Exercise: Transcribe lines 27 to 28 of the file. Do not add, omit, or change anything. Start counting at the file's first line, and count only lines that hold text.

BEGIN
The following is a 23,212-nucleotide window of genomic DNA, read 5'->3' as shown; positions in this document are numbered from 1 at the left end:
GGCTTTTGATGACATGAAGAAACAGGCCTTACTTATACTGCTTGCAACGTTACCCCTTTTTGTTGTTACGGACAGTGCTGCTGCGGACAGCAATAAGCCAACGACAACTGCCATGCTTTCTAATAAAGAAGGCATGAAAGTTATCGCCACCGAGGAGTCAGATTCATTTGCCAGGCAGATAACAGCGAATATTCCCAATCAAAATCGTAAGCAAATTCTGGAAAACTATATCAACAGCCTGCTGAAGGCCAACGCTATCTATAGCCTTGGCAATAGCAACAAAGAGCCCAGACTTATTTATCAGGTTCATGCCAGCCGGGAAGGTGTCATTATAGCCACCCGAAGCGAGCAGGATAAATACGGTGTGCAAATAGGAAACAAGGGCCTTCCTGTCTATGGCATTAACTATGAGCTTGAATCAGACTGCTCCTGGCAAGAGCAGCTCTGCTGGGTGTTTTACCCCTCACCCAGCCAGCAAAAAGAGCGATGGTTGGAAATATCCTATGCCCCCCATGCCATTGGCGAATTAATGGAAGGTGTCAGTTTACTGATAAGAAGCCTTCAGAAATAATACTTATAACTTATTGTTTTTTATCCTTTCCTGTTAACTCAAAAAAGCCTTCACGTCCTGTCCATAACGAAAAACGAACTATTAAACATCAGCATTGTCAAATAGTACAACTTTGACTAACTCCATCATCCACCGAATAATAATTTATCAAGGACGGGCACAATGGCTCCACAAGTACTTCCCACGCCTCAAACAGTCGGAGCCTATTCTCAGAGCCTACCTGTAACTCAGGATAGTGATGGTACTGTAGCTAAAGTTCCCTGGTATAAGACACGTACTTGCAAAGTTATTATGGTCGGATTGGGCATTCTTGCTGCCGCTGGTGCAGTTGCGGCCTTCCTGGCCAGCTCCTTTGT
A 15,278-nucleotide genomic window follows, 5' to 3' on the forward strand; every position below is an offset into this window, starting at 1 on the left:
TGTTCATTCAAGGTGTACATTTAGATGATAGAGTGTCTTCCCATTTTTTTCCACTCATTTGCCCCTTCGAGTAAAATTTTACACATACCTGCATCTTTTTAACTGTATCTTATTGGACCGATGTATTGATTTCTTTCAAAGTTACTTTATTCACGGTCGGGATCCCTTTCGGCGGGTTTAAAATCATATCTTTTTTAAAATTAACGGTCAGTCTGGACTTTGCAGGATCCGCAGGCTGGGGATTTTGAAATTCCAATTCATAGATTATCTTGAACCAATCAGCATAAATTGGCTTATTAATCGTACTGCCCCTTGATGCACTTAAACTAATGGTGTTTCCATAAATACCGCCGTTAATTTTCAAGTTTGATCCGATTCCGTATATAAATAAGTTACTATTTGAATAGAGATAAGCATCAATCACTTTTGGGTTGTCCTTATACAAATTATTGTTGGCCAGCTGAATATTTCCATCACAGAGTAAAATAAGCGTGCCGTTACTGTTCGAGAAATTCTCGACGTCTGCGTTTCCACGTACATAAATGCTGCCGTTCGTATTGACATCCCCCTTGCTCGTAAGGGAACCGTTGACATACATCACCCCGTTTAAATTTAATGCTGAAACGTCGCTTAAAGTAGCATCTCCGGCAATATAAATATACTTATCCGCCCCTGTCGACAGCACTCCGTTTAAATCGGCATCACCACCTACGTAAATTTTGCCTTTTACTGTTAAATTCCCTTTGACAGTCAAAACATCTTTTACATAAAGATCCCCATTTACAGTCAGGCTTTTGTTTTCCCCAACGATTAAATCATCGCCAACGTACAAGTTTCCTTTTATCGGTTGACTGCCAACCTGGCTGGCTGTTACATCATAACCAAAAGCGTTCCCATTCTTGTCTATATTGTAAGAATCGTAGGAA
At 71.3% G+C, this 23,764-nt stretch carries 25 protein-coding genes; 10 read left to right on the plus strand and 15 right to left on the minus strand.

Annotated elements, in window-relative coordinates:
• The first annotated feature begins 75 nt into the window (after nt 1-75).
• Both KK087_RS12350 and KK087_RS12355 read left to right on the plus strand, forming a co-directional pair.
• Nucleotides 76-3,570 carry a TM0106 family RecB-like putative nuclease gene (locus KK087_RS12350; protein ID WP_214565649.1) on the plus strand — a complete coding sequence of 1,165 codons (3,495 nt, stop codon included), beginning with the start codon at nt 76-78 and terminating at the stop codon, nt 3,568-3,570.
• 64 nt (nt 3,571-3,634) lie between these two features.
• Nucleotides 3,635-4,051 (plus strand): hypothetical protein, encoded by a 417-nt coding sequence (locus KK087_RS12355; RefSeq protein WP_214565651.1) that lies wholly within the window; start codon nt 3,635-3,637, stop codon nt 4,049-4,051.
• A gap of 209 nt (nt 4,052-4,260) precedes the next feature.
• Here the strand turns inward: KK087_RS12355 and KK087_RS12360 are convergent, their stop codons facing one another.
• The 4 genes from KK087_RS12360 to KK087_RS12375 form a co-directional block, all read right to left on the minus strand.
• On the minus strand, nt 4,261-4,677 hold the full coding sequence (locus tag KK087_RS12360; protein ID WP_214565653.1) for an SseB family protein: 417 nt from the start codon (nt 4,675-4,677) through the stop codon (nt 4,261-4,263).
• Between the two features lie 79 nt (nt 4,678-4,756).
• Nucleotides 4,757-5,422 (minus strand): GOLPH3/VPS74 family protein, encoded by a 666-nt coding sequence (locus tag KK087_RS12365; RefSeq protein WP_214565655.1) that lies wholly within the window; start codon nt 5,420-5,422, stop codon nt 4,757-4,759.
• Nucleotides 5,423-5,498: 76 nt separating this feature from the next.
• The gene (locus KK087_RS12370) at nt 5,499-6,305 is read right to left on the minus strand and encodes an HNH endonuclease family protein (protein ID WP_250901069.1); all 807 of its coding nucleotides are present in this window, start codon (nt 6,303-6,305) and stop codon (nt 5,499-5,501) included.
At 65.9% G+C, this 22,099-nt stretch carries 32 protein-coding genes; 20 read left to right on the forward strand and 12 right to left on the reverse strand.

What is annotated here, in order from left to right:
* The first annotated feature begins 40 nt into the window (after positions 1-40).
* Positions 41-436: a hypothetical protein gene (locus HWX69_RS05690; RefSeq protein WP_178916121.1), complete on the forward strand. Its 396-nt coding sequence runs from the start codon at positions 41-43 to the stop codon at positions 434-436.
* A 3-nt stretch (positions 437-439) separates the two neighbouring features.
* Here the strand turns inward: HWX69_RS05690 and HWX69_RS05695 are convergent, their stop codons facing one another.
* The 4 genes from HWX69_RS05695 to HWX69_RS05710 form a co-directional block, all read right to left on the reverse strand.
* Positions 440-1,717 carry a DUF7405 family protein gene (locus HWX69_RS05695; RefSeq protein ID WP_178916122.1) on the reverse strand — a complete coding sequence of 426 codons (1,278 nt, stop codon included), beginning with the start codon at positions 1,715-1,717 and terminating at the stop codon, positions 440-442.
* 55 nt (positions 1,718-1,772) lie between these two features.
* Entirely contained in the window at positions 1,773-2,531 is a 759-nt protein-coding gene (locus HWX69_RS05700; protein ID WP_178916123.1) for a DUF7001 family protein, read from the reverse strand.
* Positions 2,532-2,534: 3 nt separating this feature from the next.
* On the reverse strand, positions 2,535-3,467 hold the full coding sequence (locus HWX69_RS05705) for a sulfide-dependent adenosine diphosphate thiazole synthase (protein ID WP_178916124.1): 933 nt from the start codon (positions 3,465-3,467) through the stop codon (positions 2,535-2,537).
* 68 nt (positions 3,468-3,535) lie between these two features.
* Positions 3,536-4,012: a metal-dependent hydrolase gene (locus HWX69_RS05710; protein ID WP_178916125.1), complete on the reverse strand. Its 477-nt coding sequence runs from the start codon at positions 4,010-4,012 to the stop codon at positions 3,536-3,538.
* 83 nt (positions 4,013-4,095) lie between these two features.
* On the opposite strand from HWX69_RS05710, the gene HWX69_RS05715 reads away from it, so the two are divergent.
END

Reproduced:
* Positions 440-1,717 carry a DUF7405 family protein gene (locus HWX69_RS05695; RefSeq protein ID WP_178916122.1) on the reverse strand — a complete coding sequence of 426 codons (1,278 nt, stop codon included), beginning with the start codon at positions 1,715-1,717 and terminating at the stop codon, positions 440-442.
* 55 nt (positions 1,718-1,772) lie between these two features.